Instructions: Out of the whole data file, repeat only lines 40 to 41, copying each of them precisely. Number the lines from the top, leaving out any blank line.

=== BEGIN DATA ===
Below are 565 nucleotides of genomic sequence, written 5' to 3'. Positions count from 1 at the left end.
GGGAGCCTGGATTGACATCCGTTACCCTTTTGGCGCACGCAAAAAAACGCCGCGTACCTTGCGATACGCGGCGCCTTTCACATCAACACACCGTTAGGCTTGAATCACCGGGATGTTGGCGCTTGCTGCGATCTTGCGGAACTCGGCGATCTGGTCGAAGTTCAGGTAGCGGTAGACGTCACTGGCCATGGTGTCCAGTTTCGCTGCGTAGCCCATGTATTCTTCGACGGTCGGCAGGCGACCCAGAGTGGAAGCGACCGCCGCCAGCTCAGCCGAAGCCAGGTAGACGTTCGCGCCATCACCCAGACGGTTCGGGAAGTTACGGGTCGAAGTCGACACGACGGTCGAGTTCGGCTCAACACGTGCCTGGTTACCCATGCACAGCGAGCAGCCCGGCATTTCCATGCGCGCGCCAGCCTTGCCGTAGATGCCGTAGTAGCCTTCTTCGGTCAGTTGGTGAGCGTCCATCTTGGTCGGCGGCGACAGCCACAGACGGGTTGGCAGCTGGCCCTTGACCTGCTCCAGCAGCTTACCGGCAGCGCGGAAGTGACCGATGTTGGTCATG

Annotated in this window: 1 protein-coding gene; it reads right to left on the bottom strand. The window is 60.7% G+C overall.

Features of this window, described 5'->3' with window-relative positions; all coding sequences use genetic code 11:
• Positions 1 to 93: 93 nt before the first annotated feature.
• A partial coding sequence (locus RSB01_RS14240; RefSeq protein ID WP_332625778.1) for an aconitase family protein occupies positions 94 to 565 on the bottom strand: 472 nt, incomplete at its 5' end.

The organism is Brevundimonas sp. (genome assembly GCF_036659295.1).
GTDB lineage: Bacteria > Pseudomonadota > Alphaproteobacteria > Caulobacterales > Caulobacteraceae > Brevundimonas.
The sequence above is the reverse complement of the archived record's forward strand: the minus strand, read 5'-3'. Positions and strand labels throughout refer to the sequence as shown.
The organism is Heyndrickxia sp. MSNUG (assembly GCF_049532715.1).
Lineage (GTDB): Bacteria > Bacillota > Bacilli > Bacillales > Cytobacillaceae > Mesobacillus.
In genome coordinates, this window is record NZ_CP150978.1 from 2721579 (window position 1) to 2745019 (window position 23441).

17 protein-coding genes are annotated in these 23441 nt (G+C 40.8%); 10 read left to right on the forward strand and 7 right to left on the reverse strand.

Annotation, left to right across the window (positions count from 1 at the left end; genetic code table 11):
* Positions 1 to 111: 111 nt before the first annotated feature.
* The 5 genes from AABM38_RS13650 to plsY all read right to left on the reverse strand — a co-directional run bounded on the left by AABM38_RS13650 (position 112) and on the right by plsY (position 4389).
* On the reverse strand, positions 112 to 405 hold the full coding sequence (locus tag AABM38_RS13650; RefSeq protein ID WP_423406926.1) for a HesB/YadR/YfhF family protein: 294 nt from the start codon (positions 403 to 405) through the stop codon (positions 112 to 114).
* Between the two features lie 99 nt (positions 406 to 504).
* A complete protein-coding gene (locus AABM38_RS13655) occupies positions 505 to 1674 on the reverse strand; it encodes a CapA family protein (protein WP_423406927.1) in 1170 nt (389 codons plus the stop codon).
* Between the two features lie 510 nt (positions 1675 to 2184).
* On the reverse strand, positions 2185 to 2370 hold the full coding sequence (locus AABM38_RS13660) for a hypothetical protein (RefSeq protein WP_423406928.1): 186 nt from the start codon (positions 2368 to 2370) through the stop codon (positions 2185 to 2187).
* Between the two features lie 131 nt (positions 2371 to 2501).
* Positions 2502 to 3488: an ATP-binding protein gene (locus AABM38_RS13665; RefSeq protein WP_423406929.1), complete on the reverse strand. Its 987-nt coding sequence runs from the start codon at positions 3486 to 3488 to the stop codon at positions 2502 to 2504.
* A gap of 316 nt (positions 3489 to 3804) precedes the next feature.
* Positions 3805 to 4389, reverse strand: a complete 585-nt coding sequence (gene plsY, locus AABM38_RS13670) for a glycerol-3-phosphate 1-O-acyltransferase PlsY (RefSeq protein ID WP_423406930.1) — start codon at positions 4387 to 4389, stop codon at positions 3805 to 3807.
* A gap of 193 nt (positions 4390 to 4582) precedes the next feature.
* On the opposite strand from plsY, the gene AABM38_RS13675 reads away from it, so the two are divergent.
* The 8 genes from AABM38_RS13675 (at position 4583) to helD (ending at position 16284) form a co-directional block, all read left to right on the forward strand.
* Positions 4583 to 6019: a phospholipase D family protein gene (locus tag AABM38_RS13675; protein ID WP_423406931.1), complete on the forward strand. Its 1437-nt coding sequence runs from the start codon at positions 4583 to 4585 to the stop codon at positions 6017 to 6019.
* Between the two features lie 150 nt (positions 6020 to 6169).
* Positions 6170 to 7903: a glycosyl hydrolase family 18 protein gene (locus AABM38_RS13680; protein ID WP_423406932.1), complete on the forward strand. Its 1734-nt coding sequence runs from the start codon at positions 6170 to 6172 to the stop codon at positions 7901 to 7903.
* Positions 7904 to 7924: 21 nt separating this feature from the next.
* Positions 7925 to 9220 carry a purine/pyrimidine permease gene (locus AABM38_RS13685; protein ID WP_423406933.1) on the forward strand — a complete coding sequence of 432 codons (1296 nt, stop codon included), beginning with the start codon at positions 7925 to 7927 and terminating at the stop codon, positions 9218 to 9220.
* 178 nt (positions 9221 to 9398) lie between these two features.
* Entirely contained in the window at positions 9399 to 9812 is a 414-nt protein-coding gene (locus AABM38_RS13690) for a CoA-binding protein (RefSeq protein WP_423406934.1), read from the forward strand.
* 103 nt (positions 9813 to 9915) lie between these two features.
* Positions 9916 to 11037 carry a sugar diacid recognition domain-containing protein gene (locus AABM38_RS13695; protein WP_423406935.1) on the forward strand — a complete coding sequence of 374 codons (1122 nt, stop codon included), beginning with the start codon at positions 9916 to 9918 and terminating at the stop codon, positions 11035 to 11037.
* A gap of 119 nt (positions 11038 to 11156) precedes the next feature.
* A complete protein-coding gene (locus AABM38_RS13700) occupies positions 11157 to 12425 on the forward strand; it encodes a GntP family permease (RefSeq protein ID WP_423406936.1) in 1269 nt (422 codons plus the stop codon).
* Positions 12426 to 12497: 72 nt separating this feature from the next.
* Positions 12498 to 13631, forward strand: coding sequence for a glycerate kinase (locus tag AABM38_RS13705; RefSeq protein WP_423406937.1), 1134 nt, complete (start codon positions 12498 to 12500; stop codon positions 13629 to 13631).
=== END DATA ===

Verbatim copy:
* Positions 12426 to 12497: 72 nt separating this feature from the next.
* Positions 12498 to 13631, forward strand: coding sequence for a glycerate kinase (locus tag AABM38_RS13705; RefSeq protein WP_423406937.1), 1134 nt, complete (start codon positions 12498 to 12500; stop codon positions 13629 to 13631).